- A Virginia-based health system is using the headache as the entry point for a patient engagement platform that could reduce unnecessary office and ER visits and improve outcomes.
Some 6 percent of men and 18 percent of women suffer from migraines and average more medical interventions – ranging from seeing a doctor to being admitted to a hospital – than those with non-migraine headaches, according to data supplied by the Journal of General Internal Medicine. The current standard of care calls for a patient to complete a survey prior to a visit to a neurologist, where he/she is asked to remember what triggered the migraine and scheduled for a return visit every three to six months.
That’s just the target audience that mHealth could address, says Alexander Grunsfeld, MD, medical director for Sentara Neurosciences, part of the Norfolk-based Sentara Healthcare network.
“If you’re looking for the kind of population where an app like this would be beneficial, it would be headaches,” he said. “By the nature of the disease, this really is the perfect place to start.”
Sentara, a non-profit consisting of some 12 hospitals and 100 sites, serves a vast population across Virginia and North Carolina, and often sees people coming into doctor’s offices and hospital ERs with serious headaches and migraines. Those trips can often be costly, time-consuming and far from beneficial, as the headache might be gone by the time a doctor is present and its causes may be far removed and forgotten. What follows is a hit-and-miss process of repeated office visits, therapies and adjusted prescriptions.
Grunsfeld said those suffering from severe headaches like migraines have health concerns every day, and often don’t think to write them down for the next visit to the clinic or hospital. Yet those daily episodes may hold the key to diagnosis and treatment. By providing a means of charting their problems and communicating them to clinicians in real time, there’s a better chance to spot and deal with those so-called red flags before they’re forgotten.
Sentara’s solution is a two-way mHealth platform that connects patients of Sentara Neurosciences with their doctors in real time. At the onset of a headache, the patient logs onto the app and enters such data as the severity of the headache, side effects, possible triggers and over-the-counter or prescription medications used.
That data is transmitted to a clinician for real-time review. Taking that information and data entered into the app from past episodes, the clinician can work to identify how or why the headache occurs, then suggest treatment and medications. The process is quick and directed, rather than being tied into the next office visit.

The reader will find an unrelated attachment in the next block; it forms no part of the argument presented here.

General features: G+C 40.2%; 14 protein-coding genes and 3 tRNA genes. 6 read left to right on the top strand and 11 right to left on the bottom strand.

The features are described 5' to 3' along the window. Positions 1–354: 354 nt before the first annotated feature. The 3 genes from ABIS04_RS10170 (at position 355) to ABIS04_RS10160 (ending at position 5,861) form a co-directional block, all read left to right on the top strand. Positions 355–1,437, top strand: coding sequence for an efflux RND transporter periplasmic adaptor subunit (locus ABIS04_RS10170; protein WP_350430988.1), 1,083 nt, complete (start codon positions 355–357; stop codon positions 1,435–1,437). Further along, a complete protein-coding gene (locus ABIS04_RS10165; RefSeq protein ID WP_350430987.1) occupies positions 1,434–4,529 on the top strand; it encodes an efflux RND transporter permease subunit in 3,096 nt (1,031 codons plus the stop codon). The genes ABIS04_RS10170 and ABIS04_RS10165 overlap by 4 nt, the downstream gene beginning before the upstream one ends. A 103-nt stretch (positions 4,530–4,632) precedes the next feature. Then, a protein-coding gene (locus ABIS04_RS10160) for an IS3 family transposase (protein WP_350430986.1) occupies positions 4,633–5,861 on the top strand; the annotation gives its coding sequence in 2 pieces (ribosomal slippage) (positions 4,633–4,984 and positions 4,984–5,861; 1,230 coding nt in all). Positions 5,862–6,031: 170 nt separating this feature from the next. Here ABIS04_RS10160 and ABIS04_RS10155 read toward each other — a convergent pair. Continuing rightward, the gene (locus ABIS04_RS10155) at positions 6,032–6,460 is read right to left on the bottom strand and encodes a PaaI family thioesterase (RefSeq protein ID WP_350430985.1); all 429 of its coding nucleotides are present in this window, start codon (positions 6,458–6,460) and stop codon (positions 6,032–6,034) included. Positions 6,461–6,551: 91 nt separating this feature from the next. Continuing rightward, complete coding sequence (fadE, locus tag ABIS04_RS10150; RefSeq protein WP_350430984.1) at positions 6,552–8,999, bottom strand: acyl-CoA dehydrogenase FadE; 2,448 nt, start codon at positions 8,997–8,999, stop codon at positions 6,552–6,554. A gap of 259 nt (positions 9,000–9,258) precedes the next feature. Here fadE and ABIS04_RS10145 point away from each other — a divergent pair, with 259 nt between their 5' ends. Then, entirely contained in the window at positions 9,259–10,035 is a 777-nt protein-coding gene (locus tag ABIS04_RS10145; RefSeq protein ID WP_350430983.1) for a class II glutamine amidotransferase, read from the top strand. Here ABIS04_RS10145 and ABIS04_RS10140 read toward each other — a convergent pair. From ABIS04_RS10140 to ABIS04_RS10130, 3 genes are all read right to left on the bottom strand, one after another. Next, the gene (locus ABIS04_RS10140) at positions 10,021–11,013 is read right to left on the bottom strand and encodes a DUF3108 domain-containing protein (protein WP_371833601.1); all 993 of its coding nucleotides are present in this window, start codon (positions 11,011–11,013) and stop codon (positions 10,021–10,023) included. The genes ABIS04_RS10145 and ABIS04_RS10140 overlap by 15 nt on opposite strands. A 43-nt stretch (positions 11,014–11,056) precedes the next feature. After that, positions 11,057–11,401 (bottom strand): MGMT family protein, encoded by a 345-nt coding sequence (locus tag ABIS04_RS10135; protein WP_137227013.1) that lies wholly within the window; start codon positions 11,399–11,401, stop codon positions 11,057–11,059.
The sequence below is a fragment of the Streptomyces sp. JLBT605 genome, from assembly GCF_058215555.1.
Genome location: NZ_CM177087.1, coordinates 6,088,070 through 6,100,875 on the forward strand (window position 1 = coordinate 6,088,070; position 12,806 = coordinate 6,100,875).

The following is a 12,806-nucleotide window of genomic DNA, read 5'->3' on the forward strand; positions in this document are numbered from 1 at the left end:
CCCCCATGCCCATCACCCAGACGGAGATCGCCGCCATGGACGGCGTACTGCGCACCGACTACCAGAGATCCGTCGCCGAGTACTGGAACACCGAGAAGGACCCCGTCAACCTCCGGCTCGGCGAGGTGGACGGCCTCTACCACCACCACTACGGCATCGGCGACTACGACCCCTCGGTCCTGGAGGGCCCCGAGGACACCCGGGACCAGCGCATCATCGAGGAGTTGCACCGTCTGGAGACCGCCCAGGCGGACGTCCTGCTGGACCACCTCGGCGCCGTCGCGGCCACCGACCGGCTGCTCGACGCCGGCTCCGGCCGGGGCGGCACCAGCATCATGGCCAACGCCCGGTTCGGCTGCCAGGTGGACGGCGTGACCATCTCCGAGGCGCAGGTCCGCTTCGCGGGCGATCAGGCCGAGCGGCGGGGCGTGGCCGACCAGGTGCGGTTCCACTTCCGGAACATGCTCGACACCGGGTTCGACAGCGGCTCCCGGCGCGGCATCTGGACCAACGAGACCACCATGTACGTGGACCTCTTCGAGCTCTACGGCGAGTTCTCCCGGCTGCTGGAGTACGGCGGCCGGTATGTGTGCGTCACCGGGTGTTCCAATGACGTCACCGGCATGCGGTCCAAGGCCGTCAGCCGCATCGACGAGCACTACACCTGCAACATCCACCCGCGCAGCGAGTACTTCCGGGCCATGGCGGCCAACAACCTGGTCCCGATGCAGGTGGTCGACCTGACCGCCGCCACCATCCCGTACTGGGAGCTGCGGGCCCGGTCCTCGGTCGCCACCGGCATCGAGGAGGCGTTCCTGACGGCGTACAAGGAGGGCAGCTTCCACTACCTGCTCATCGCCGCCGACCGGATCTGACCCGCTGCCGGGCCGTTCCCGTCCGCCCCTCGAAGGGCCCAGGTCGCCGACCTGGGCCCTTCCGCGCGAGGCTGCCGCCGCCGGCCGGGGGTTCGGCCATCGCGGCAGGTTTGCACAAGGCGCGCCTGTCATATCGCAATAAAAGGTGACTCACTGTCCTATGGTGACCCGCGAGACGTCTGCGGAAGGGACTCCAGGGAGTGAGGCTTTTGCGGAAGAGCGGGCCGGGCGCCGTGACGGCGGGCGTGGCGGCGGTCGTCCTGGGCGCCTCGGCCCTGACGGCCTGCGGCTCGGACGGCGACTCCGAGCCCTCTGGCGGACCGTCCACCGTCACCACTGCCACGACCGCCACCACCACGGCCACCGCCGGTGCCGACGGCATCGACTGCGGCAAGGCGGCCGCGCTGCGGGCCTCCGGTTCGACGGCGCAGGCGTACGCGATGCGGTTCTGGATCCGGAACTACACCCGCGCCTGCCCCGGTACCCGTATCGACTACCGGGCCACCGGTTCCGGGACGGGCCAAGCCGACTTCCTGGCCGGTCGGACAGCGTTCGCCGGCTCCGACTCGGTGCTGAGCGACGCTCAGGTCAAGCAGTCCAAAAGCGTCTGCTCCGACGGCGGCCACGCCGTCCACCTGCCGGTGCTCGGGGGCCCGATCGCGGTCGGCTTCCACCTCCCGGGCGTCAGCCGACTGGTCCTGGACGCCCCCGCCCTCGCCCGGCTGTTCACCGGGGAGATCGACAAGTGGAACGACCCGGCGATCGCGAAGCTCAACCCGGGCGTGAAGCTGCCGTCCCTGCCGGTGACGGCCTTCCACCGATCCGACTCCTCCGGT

Grunsfeld said this type of platform is more effective than a consumer-facing app – which may amount to little more than an online patient diary – because it compels the patient and clinician to collaborate on a care plan.
It “will improve the mindset of how we interact with our patients” by giving both doctor and patient a place to communicate outside the doctor’s office or hospital, he said. “And it’s been our experience that when patients are engaged, they take more responsibility for their care.”
Laura Kelsey, director of Sentara Neurosciences’ service line, said the health system chose Seattle-based Wellpepper’s patient engagement platform, which had been trialed in Sentara’s rehab network, with impressive results. Both she and Grunsfeld said a platform like Wellpepper’s stresses patient engagement and care collaboration.
“Too often, data collection from patients is disconnected from their care plan,” Wellpepper co-founder and CEO Anne Weiler said in a press release. “Being able to use patients’ own smartphones and tablets to provide care plans and show results using Wellpepper is not only a way to help drive patient engagement, it is a way for healthcare providers to gather strong, real-time data and patient-reported outcomes in a way that after-the-fact surveys cannot.”
A former Microsoft executive who launched Wellpepper in 2012 with Mike Van Snellenberg, Weiler sees the platform as an ideal care coordination tool for clinicians treating patients with chronic conditions. Aside from winning the Venture+ pitch contest at the recent HIMSS Connected Health Conference, Wellpepper came away with the “I Am Not My Disease” award at the Mayo Clinic’s first-ever Think Big Challenge just a few months ago. It was also used in a recently concluded, year-long clinical trial with Parkinson’s patients at Boston University, and will be used in a landmark study piloted by Harvard University, with help from BU and Brandeis University, focusing on preventing disability in at-risk seniors.
Grunsfeld said the one concern with apps in general is that patients will rely on them rather than their doctors. It’s important to stress to patients that the mHealth platform is a communication tool with doctors, he said, not a replacement for clinical care.